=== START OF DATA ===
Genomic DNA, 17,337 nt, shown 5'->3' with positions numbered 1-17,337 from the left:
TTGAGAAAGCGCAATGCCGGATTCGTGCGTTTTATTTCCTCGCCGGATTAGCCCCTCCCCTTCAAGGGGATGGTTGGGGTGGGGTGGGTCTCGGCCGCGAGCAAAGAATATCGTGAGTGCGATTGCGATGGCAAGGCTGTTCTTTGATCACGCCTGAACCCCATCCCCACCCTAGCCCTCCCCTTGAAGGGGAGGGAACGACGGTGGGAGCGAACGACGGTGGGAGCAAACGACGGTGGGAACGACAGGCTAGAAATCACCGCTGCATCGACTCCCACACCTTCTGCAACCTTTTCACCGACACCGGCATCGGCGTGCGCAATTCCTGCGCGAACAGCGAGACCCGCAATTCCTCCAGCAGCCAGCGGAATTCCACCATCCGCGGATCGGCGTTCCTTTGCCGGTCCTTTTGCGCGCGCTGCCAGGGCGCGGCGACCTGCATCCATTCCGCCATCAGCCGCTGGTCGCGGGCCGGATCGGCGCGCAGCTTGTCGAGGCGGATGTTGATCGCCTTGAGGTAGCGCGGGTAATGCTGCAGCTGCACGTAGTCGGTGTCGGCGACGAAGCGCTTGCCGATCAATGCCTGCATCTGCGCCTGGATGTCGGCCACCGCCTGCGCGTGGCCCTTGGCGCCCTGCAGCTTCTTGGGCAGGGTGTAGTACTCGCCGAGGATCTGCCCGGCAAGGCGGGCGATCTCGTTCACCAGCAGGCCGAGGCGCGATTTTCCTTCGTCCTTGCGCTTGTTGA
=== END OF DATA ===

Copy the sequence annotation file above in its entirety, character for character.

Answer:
Genomic DNA, 17,337 nt, shown 5'->3' with positions numbered 1-17,337 from the left:
TTGAGAAAGCGCAATGCCGGATTCGTGCGTTTTATTTCCTCGCCGGATTAGCCCCTCCCCTTCAAGGGGATGGTTGGGGTGGGGTGGGTCTCGGCCGCGAGCAAAGAATATCGTGAGTGCGATTGCGATGGCAAGGCTGTTCTTTGATCACGCCTGAACCCCATCCCCACCCTAGCCCTCCCCTTGAAGGGGAGGGAACGACGGTGGGAGCGAACGACGGTGGGAGCAAACGACGGTGGGAACGACAGGCTAGAAATCACCGCTGCATCGACTCCCACACCTTCTGCAACCTTTTCACCGACACCGGCATCGGCGTGCGCAATTCCTGCGCGAACAGCGAGACCCGCAATTCCTCCAGCAGCCAGCGGAATTCCACCATCCGCGGATCGGCGTTCCTTTGCCGGTCCTTTTGCGCGCGCTGCCAGGGCGCGGCGACCTGCATCCATTCCGCCATCAGCCGCTGGTCGCGGGCCGGATCGGCGCGCAGCTTGTCGAGGCGGATGTTGATCGCCTTGAGGTAGCGCGGGTAATGCTGCAGCTGCACGTAGTCGGTGTCGGCGACGAAGCGCTTGCCGATCAATGCCTGCATCTGCGCCTGGATGTCGGCCACCGCCTGCGCGTGGCCCTTGGCGCCCTGCAGCTTCTTGGGCAGGGTGTAGTACTCGCCGAGGATCTGCCCGGCAAGGCGGGCGATCTCGTTCACCAGCAGGCCGAGGCGCGATTTTCCTTCGTCCTTGCGCTTGTTGA